The Practitioner: HMRC should be a business adviser

by The Practitioner

More from this author

28 May 2014

  • Comments

I REMEMBER attending a lecture in the Big Smoke a few years back by John Whiting on the subject of tax simplification.

Since then it is fair to say that every Budget has suggested ideas to simplify the tax system. While this is great from a taxpayer's point of view, it's not so great from an adviser's point of view. How simple does it have to be before clients decide to do the tax returns themselves?

If I had my way I would change the way HMRC works totally, from being ‘tax collectors' to ‘tax generators'. Every week in the papers we read about the huge uncollected tax bills, as well as the low morale and resources within HMRC offices.

Couple this with the low opinion that the majority of people have towards HMRC and I think it's fair to suggest it's time for a change of plan.

Drive business forward

My idea is to make HMRC into a crack team of business advisers, assisting small business owners and helping them to improve profits and therefore pay more tax. I've already seen small examples of this recently with the HMRC Business Advice emails sent out every so often. We all know, however, that most clients won't read them, and those that are signed up to receive them tend to forward them straight to us.

If HMRC were more closely linked with small businesses in local areas the relationships would be better and the likelihood of owners not paying the tax would reduce. HMRC is a service that we all pay for through our taxes but presently I would like to bet that not one person feels that they get any value from it. Let's have a local team of advisers out and about among businesses getting to know how they operate, what issues they have, and offering advice to help them improve.

When it comes to time to pay tax if we have ‘bought into the service' they have offered during the year we are less likely to bemoan the tax bill.

Who currently wants to work for HMRC at the coalface?

I don't hear of many graduates, entrepreneurs, or ex-accountants banging down the door to get in.

The size and scale of the organisation as it stands could make it one of the most envied in the world. It just needs a change of direction and making into one that offers value and delivers a valuable service.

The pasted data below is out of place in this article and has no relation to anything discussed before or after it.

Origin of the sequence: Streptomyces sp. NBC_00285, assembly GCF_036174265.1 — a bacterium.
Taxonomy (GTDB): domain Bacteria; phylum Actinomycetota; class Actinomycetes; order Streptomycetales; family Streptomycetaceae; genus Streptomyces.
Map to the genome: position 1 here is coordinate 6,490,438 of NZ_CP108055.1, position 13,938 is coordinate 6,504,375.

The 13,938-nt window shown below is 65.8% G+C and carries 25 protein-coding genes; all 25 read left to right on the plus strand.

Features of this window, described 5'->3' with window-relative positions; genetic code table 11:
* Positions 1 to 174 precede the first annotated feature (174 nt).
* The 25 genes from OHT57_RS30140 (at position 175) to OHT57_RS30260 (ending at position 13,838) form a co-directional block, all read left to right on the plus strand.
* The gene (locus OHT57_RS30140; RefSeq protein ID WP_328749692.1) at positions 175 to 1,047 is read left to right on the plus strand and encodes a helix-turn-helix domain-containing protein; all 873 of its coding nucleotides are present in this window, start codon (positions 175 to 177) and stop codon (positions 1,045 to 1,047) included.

The Practitioner's uncensored thoughts come from within their own practice - having left a regional firm in the heart of England

Visitor comments

blog comments powered by Disqus

Add your comment

We won't publish your address

By submitting a comment you agree to abide by our Terms & Conditions

Your comment will be moderated before publication

  • Send

Charterhouse Accountants

Finance Officer

Charterhouse Accountants, Beaconsfield, Permanent, Full Time, £ Competitive




Get the latest financial news sent directly to your inbox

  • Best Practice
  • Business
  • Daily Newsletter
  • Essentials


Search for jobs
Click to search our database of all the latest accountancy roles

Create a profile
Click to set up your profile and let the best recruiters find you

Jobs by email
Sign up to receive regular updates with the latest roles suitable for you



Why budgeting fails: One management system is not enough

If budgeting is to have any value at all, it needs a radical overhaul. In today's dynamic marketplace, budgeting can no longer serve as a company's only management system; it must integrate with and support dedicated strategy management systems, process improvement systems, and the like. In this paper, Professor Peter Horvath and Dr Ralf Sauter present what's wrong with the current approach to budgeting and how to fix it.


iXBRL: Taking stock. Looking forward

In this white paper CCH provide checklists to help accountants and finance professionals both in practice and in business examine these issues and make plans. Also includes a case study of a large commercial organisation working through the first year of mandatory iXBRL filing.